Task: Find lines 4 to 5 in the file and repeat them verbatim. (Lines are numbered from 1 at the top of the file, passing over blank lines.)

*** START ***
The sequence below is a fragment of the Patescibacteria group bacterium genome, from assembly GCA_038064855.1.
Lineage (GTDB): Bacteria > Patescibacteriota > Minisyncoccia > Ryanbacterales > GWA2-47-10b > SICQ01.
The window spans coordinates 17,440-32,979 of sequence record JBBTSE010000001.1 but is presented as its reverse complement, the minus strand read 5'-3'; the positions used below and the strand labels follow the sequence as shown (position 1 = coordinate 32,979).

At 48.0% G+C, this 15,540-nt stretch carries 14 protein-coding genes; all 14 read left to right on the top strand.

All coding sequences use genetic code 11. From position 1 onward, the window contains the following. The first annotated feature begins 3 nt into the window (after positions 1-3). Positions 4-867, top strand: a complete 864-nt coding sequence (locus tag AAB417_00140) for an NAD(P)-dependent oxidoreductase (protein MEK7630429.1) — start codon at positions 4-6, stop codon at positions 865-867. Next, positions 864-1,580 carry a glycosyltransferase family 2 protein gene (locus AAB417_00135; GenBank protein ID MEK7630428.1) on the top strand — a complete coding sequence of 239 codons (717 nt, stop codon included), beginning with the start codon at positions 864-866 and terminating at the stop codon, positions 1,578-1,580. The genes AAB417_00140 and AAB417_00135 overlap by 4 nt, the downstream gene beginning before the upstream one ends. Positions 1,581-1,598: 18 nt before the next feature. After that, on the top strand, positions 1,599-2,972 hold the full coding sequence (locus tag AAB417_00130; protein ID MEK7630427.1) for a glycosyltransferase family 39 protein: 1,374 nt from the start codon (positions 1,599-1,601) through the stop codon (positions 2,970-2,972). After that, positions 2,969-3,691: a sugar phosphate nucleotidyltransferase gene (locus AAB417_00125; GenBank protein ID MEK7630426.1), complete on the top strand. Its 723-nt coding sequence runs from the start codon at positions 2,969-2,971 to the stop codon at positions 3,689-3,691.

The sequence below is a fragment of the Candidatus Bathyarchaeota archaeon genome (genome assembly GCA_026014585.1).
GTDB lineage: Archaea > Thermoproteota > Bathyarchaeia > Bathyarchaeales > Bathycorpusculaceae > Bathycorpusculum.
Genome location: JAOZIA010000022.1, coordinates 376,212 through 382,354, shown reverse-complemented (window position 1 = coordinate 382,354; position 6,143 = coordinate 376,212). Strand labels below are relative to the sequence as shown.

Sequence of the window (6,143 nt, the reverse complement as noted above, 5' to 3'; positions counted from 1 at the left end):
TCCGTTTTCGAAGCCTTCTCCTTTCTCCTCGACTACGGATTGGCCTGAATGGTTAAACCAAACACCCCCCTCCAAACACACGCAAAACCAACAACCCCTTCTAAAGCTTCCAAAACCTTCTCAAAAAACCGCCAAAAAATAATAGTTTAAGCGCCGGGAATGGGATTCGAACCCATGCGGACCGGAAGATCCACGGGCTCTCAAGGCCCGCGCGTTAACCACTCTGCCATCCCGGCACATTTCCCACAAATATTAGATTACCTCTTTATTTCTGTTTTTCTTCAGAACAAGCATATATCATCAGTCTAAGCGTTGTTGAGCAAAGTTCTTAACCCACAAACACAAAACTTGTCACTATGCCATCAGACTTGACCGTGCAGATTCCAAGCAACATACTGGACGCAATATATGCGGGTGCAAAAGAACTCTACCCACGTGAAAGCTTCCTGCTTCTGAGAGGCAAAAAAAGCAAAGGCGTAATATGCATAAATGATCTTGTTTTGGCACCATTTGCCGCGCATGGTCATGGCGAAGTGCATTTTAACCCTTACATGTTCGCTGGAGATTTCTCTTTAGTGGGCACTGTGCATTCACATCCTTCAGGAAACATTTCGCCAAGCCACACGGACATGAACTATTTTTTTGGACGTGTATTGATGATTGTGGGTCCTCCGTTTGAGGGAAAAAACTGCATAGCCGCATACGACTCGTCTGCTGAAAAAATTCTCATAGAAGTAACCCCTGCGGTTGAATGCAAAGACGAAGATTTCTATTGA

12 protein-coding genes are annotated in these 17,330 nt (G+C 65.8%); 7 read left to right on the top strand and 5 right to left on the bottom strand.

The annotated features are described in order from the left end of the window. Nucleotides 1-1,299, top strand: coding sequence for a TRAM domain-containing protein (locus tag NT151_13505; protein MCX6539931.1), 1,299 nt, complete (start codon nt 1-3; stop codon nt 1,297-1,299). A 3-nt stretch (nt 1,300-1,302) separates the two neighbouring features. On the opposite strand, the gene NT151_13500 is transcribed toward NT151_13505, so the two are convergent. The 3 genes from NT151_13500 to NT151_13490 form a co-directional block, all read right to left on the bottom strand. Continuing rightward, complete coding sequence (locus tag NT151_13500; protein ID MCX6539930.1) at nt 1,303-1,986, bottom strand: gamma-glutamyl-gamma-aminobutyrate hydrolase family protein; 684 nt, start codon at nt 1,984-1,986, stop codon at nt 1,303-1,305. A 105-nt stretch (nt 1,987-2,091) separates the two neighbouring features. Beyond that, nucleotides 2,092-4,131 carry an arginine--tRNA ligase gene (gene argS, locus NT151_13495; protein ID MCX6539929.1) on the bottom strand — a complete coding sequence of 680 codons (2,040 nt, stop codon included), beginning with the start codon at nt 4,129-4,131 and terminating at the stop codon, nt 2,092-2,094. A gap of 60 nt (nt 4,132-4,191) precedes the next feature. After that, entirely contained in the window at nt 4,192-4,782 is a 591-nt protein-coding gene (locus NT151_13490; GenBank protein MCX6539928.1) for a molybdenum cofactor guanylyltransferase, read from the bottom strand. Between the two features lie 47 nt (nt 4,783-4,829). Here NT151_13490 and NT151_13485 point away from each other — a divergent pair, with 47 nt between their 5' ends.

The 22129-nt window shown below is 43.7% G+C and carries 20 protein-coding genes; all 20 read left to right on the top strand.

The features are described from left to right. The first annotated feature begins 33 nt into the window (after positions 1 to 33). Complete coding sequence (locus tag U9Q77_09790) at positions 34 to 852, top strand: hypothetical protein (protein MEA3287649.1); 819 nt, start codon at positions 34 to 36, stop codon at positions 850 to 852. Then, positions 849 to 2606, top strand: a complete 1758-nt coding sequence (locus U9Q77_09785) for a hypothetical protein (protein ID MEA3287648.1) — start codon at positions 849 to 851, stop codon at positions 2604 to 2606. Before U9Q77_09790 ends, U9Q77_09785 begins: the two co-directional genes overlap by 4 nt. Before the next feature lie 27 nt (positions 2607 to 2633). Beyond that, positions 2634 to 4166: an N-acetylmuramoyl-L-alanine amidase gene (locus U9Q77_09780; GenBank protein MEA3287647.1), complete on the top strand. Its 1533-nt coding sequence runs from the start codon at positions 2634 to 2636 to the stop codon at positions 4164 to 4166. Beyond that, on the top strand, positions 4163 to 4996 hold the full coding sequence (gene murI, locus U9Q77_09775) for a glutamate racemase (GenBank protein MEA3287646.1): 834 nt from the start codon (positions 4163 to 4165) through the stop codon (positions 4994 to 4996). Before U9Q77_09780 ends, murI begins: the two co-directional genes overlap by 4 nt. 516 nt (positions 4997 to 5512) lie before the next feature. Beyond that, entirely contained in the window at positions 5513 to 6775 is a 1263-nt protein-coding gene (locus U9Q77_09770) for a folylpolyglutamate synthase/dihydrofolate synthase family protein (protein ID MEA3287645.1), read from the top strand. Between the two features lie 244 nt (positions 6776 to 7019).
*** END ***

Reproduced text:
At 48.0% G+C, this 15,540-nt stretch carries 14 protein-coding genes; all 14 read left to right on the top strand.

All coding sequences use genetic code 11. From position 1 onward, the window contains the following. The first annotated feature begins 3 nt into the window (after positions 1-3). Positions 4-867, top strand: a complete 864-nt coding sequence (locus tag AAB417_00140) for an NAD(P)-dependent oxidoreductase (protein MEK7630429.1) — start codon at positions 4-6, stop codon at positions 865-867. Next, positions 864-1,580 carry a glycosyltransferase family 2 protein gene (locus AAB417_00135; GenBank protein ID MEK7630428.1) on the top strand — a complete coding sequence of 239 codons (717 nt, stop codon included), beginning with the start codon at positions 864-866 and terminating at the stop codon, positions 1,578-1,580. The genes AAB417_00140 and AAB417_00135 overlap by 4 nt, the downstream gene beginning before the upstream one ends. Positions 1,581-1,598: 18 nt before the next feature. After that, on the top strand, positions 1,599-2,972 hold the full coding sequence (locus tag AAB417_00130; protein ID MEK7630427.1) for a glycosyltransferase family 39 protein: 1,374 nt from the start codon (positions 1,599-1,601) through the stop codon (positions 2,970-2,972). After that, positions 2,969-3,691: a sugar phosphate nucleotidyltransferase gene (locus AAB417_00125; GenBank protein ID MEK7630426.1), complete on the top strand. Its 723-nt coding sequence runs from the start codon at positions 2,969-2,971 to the stop codon at positions 3,689-3,691.